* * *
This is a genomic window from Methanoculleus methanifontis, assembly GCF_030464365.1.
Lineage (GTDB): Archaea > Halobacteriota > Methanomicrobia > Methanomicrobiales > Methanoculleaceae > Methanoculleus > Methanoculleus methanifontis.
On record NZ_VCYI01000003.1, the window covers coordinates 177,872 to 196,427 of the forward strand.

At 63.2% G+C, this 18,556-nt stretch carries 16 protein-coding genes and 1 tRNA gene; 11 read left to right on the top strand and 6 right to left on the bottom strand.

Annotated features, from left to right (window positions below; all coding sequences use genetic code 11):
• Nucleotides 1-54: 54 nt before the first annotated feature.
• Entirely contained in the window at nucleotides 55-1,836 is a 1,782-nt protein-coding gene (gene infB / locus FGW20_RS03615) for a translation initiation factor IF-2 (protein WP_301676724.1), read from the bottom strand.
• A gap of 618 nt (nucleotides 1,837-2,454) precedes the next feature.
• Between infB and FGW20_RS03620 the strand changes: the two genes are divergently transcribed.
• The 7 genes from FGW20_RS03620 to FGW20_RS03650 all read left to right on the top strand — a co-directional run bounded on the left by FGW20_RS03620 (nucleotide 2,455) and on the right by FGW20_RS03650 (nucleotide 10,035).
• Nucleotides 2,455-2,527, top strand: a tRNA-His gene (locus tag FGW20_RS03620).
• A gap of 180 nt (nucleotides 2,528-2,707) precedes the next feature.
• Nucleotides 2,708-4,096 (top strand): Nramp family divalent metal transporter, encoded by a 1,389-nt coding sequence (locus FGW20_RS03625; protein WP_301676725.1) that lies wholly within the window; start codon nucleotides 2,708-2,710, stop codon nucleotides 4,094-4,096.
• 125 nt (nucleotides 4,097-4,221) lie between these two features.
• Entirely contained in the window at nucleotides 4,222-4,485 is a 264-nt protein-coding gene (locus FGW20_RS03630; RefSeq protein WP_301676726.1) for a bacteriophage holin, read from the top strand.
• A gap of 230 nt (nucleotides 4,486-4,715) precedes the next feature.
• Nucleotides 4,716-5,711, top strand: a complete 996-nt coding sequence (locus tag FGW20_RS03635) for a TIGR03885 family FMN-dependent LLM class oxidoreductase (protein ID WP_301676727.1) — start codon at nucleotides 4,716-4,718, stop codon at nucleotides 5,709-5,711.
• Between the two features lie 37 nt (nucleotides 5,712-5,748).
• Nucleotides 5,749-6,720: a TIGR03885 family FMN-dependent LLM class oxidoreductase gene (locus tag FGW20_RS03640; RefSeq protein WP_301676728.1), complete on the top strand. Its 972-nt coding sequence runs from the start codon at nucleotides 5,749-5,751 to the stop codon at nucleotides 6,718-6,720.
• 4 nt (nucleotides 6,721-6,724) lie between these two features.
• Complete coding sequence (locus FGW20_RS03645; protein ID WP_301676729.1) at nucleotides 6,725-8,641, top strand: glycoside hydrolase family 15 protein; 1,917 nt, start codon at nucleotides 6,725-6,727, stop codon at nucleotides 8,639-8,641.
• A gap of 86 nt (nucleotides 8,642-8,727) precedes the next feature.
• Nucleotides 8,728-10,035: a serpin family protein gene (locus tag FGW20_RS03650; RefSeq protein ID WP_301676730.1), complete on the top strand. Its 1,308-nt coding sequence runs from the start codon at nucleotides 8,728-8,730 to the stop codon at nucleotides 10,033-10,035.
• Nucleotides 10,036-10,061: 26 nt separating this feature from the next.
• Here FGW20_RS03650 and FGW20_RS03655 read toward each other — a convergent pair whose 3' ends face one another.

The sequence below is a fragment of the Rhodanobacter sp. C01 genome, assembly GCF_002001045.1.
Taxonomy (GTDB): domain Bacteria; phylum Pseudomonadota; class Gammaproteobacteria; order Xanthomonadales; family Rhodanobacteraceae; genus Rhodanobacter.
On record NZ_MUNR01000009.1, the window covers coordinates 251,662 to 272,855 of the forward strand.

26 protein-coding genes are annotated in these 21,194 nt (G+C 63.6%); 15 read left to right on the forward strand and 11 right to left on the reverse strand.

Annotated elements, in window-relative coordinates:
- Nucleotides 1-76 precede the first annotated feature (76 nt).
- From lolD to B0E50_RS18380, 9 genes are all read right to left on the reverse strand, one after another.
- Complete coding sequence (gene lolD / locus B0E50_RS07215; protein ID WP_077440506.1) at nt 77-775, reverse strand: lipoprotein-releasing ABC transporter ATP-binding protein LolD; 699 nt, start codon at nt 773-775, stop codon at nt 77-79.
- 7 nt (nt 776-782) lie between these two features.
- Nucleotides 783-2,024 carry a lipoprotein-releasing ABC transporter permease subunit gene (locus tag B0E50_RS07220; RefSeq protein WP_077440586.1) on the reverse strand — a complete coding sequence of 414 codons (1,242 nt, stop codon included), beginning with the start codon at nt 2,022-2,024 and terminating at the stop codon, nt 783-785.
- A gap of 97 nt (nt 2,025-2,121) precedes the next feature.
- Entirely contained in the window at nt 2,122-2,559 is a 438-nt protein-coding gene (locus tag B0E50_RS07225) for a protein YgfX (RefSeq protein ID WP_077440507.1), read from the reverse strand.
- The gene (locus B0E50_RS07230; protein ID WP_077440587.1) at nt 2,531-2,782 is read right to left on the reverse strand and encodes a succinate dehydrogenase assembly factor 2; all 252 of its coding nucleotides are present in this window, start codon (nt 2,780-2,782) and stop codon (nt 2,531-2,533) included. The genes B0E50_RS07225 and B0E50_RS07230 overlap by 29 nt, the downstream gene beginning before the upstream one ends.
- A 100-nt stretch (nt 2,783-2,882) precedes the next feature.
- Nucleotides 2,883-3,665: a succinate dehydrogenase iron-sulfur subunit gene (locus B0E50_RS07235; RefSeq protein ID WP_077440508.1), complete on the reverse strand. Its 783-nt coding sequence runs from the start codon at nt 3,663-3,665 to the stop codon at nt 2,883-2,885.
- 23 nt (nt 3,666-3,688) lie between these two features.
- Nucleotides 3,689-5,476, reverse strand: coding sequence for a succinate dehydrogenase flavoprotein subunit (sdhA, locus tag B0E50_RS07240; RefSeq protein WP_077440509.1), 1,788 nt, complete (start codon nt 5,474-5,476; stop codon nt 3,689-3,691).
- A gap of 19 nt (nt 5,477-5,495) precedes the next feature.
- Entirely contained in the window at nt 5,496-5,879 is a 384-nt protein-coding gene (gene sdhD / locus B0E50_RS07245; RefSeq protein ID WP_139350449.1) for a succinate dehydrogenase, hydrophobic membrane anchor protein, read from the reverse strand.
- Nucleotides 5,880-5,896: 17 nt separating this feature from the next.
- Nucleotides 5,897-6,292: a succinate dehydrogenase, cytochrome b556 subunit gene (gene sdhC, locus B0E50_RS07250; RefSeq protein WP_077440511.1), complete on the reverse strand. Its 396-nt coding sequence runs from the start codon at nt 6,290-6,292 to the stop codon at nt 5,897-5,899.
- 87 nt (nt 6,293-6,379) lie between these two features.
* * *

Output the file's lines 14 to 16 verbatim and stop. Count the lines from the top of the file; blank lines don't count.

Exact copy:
• 125 nt (nucleotides 4,097-4,221) lie between these two features.
• Entirely contained in the window at nucleotides 4,222-4,485 is a 264-nt protein-coding gene (locus FGW20_RS03630; RefSeq protein WP_301676726.1) for a bacteriophage holin, read from the top strand.
• A gap of 230 nt (nucleotides 4,486-4,715) precedes the next feature.